What is a Decree Absolute & Do You Need One?

decree absolute

IN THIS ARTICLE

Getting divorced can be a stressful time for separated spouses, not least because the legal process for filing for divorce can often be acrimonious, typically requiring one party to attribute some form of blame against the other to establish grounds for divorce.

However, with the Divorce, Dissolution and Separation Act (DDSA) 2020 is coming into force on 6 April 2022, the concept of ‘no fault divorce’ has been introduced into the UK for the first time. The DDSA will represent the biggest reform of divorce laws in England and Wales for several decades. It’s therefore hoped that the historically challenging legal process of bringing a marriage to an end, and obtaining a decree absolute, will be far more streamlined.

The following guide for divorcing couples looks at the rules relating to divorce and decree absolutes in the context of this long-awaited legislation. In addition to divorce, the DDSA also makes similar provision for civil partners looking to dissolve their civil partnership.

What is a decree absolute?

A decree absolute is the legal document that will bring a marriage to an end. This is the court order that follows the decree nisi, where each type of decree comprises an equally crucial part of the overall divorce process. Both decrees must be made by the court for a divorce to be official, although it’s only once the decree absolute has been issued that you’re free to remarry.

What part does the decree absolute play in the divorce process?

The decree absolute is the document that finalises the divorce, whilst the decree nisi is the document declaring that the court doesn’t see any reason why you and your spouse cannot end your marriage. You can apply for a decree nisi if your spouse doesn’t defend your divorce petition. If your spouse contests the divorce, you can still apply for a decree nisi, although a judge will need to decide at a court hearing whether or not to grant your petition.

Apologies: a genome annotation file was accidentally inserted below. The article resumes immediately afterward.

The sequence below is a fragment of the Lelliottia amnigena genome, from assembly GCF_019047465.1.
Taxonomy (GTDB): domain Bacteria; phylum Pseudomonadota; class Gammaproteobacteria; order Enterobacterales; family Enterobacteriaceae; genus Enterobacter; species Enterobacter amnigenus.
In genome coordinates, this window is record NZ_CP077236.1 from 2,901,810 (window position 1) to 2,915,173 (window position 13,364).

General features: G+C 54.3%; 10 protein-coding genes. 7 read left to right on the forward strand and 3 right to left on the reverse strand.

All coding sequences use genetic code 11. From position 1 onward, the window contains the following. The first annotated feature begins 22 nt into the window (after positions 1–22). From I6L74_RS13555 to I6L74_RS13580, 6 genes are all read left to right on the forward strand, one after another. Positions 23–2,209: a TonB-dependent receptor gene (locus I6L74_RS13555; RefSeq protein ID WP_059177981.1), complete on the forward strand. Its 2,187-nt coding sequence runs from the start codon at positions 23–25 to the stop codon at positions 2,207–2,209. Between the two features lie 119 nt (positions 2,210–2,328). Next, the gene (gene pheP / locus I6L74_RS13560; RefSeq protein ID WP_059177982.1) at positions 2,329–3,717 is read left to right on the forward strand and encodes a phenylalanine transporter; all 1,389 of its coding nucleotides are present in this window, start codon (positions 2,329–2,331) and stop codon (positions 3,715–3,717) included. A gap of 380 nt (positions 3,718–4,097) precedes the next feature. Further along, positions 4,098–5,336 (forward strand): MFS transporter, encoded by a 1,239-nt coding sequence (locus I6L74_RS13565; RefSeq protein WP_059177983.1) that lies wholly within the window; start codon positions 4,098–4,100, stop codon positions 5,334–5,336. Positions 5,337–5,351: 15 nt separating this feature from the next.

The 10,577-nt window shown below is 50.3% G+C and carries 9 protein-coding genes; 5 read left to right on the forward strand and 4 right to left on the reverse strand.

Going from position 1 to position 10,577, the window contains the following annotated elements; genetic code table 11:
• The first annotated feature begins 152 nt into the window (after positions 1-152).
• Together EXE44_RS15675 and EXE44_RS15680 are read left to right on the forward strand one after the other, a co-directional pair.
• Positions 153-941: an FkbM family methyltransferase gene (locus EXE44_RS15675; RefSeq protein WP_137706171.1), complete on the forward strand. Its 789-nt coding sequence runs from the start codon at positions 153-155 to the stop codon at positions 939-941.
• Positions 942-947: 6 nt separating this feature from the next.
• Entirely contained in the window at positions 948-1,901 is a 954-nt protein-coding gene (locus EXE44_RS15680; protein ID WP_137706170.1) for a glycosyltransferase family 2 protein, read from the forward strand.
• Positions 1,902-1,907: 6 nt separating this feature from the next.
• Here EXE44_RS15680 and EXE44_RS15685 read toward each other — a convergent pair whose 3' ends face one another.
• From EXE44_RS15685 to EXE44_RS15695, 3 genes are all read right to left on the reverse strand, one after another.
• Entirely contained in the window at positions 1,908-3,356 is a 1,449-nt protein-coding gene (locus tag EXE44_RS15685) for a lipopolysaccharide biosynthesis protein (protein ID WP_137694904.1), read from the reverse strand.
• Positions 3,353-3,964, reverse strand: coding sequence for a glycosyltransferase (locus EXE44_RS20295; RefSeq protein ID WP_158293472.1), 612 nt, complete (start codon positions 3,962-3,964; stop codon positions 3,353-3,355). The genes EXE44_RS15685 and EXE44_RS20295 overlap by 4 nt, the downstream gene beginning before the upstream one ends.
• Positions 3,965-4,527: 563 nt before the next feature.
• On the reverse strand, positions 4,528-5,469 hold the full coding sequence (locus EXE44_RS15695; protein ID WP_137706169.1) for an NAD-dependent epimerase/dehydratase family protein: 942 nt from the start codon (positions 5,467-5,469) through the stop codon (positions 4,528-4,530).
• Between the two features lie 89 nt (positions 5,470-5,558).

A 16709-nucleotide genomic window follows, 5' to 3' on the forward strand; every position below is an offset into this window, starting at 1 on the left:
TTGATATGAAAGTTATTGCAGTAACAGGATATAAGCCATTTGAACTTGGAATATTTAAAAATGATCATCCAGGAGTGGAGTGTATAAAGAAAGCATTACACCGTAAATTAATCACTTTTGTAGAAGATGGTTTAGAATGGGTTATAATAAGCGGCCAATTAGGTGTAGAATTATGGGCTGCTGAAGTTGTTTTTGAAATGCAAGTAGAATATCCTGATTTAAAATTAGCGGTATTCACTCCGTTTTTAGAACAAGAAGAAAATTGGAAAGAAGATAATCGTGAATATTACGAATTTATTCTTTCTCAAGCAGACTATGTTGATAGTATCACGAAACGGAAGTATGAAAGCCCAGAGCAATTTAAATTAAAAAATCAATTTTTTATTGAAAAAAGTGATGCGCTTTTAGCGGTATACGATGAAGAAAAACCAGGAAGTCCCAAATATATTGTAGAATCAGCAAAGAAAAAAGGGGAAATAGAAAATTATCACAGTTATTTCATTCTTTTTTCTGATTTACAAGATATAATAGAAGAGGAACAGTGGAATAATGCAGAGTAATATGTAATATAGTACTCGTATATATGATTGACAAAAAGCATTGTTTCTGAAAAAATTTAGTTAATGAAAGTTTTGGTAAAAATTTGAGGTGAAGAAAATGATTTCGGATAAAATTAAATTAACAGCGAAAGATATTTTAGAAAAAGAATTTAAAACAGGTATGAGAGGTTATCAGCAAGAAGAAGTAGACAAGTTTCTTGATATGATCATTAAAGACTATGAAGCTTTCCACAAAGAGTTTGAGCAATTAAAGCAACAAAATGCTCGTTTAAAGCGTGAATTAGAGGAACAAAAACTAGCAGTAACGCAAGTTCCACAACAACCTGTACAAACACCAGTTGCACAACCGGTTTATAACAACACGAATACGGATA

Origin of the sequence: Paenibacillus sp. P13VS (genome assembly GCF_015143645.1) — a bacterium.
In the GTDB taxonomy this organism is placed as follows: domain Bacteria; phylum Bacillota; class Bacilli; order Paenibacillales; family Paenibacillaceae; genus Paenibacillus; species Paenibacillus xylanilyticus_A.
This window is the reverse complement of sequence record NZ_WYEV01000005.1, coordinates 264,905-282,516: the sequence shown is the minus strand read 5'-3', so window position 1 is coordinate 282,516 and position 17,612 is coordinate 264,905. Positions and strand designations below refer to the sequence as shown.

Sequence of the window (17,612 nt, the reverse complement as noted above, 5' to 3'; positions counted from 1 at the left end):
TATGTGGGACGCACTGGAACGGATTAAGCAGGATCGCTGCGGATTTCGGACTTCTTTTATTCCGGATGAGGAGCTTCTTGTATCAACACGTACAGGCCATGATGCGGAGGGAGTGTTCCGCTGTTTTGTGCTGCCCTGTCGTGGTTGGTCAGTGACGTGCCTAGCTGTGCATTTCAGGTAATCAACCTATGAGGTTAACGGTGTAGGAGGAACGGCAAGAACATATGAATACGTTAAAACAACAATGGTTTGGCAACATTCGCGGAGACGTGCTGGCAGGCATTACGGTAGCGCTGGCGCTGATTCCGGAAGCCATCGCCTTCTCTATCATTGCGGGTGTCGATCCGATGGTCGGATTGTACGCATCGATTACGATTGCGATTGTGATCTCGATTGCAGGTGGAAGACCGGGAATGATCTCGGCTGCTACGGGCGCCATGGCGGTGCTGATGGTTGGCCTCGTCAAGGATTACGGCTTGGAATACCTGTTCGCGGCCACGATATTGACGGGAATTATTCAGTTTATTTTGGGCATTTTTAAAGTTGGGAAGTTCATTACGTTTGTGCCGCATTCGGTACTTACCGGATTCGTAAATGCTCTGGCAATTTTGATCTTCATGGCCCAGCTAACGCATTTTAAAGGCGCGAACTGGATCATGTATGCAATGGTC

As the law currently stands, under the Matrimonial Causes Act 1973, you’d need to prove that your marriage has irretrievably broken down before being granted a decree nisi. This requires proof of one of three prescribed fault-based facts, including adultery, unreasonable behaviour or desertion. Alternatively, you’d need proof of at least 2 years’ separation, provided you and your spouse both agree to a divorce, otherwise you’d need proof of at least 5 years’ separation.

It’s only having been granted a decree nisi, and waited 6 weeks and one day, that you can then apply to the court for a decree absolute.

Decree absolutes & new divorce laws from April 2022

The decree absolute will remain an essential part of the overall divorce process, but described differently. Under the DDSA, the decree absolute will be referred to as a ‘final order’, and the decree nisi as a ‘conditional order’. The parties will also no longer ‘petition’ for divorce, but rather the applicant, or applicants (if applying jointly), will ‘apply’ for a ‘divorce order’.

These changes in legal jargon are designed to reflect the change of emphasis within the new legislative provisions, with a removal of the requirement to prove certain facts, either by attributing blame or demonstrating a prolonged period of separation. The DDSA is therefore set to revolutionise the way in which spouses can formally end their marriage, without the need to make unnecessary allegations or wait for at least 2 years. Where the decision to divorce is mutual, the parties will also be able to make a joint application to issue proceedings, rather than one spouse being forced to petition against the other.